Ask the allergist is a regular feature in our newsletters where Canadian allergists answer your questions!
Dr. Wade Watson is a Professor of Pediatrics, Dalhousie University, Head of the Division of Allergy, IWK Health Centre, and Chair of the Specialty Committee, Clinical Immunology and Allergy, Royal College of Physicians and Surgeons of Canada. Dr. Watson is also a member of our Healthcare Advisory Board.
Please note: Dr. Watson is answering as an individual allergist and his answers do not constitute an official position of his affiliated organizations. His responses are for informational purposes only and do not constitute specific medical advice, recommendations, diagnosis, or treatment. Please talk to your doctor about any concerns or questions you may have regarding your own health or the health of your child.
This month he answers a question about using antihistamines to treat a food-related allergic reaction.
Is there ever a time to use antihistamines for treating an allergic reaction caused by food?
When you think someone is having an allergic reaction, you are monitoring them for symptoms. The challenge is the difficulty in knowing if a mild reaction will progress to a more serious one.
If you suspect anaphylaxis, give epinephrine right away. If you want to administer antihistamines as well, they can be given AFTER epinephrine, but not instead of it. Only epinephrine helps with breathing or circulation problems resulting from an anaphylactic reaction, not antihistamines.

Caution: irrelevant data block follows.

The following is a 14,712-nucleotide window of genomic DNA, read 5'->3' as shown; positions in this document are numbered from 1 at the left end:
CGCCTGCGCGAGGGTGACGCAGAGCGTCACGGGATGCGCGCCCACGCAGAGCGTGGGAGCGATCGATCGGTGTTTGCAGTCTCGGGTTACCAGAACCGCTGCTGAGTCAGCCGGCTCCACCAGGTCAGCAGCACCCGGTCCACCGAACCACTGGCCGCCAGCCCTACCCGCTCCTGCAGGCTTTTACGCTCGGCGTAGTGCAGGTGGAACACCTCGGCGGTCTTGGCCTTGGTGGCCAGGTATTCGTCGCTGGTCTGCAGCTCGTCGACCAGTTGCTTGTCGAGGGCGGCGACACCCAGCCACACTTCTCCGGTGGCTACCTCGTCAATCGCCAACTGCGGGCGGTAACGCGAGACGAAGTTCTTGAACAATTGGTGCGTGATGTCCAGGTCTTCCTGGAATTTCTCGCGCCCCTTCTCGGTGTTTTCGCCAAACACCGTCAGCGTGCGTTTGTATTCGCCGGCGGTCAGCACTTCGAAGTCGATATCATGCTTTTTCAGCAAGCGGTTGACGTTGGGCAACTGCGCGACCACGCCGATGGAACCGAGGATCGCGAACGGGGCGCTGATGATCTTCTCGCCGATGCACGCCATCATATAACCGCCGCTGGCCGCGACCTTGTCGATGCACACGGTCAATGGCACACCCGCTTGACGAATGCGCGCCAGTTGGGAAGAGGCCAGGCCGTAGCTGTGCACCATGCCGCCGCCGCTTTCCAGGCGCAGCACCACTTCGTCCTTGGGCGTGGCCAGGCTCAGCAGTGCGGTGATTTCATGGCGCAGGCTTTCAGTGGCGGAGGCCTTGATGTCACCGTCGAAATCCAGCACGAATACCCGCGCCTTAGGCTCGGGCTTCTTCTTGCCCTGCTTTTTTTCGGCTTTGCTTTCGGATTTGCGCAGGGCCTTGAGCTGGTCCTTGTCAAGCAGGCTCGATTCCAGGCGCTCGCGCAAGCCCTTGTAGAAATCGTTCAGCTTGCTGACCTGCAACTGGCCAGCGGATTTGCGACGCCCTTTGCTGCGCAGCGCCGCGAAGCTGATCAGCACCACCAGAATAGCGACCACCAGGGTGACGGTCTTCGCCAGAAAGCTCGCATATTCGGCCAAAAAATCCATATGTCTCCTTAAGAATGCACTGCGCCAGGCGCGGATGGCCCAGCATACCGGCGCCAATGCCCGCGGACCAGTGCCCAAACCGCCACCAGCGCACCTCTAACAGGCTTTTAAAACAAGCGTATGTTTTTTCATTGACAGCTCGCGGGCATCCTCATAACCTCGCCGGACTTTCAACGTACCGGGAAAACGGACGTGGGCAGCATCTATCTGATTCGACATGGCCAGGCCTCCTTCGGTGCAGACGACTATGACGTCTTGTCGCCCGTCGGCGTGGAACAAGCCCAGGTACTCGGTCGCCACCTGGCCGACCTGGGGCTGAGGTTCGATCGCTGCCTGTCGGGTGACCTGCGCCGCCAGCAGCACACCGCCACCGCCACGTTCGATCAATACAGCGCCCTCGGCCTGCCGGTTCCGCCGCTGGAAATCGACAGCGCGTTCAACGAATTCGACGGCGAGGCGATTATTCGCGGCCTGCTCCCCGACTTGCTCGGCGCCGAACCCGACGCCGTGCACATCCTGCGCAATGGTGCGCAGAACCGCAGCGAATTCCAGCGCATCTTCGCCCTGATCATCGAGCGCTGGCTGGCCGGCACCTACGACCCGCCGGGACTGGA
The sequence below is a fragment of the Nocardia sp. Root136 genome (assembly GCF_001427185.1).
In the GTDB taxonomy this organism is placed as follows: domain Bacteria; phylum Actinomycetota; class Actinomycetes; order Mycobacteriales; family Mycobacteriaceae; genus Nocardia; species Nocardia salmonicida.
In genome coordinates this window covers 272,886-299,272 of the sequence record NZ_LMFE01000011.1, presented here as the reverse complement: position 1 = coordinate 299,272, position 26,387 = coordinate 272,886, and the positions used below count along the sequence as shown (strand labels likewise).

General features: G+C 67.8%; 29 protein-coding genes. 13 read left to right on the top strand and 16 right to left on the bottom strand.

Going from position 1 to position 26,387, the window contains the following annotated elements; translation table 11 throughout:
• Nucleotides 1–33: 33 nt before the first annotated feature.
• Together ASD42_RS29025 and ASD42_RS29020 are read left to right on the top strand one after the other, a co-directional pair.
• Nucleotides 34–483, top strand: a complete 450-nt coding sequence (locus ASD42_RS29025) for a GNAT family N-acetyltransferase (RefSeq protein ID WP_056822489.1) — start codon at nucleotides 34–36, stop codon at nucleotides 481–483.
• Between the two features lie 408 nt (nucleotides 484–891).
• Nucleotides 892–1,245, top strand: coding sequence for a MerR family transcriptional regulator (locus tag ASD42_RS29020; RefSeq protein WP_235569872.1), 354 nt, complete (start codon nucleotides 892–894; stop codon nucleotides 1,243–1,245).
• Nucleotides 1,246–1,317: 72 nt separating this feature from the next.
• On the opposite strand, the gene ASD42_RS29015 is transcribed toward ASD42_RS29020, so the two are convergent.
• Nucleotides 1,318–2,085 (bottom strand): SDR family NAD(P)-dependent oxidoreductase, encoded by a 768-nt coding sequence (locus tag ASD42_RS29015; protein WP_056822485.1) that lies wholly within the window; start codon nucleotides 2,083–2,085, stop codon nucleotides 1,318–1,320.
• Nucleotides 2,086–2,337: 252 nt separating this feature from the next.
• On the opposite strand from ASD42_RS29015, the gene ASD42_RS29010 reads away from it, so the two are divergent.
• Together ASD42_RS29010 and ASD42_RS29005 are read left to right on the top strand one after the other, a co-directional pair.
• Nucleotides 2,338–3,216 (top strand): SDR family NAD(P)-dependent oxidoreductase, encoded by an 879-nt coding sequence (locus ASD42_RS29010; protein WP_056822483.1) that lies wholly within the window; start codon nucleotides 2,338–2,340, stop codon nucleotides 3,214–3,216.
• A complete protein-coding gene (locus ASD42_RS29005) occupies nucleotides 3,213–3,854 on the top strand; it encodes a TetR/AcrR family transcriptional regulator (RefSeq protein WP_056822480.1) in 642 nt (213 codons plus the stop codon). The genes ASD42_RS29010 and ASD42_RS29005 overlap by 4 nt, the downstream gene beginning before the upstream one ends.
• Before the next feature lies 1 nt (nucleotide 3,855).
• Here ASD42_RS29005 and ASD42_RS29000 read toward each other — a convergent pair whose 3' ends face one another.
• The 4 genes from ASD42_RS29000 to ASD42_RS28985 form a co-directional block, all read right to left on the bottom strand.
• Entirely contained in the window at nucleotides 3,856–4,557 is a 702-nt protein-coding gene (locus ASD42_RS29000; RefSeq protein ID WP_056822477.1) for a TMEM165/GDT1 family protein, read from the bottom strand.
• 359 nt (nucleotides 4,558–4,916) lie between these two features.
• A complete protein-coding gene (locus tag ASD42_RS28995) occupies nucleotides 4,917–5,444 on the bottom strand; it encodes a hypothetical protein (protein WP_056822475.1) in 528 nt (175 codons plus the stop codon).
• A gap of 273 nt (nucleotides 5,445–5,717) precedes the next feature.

If someone only has hives, watch for 10-15 minutes to see if there is any progression of symptoms. If not, antihistamines can be given to reduce the itchiness and redness from hives – but they are not required, these symptoms generally resolve without any medication. Keep in mind that antihistamines are mostly given for comfort, and you’ll need to continue to monitor the person afterwards.
If you do choose to give an antihistamine, use a newer antihistamine like Reactine® or Claritin® or Aerius®, not Benadryl® which is slower to act, less effective, doesn’t last as long and can cause drowsiness. The drowsiness can interfere in assessment of the allergic reaction.
Do you have a question you’d like to ask an allergist in the months to come? If so, send it along to us at firstname.lastname@example.org. Please note: The allergists in this series answer questions on general topics, please talk to your doctor if you have questions abut your own health or the health of your child.Tags: antihistamines, ask the allergist, Dr. Wade Watson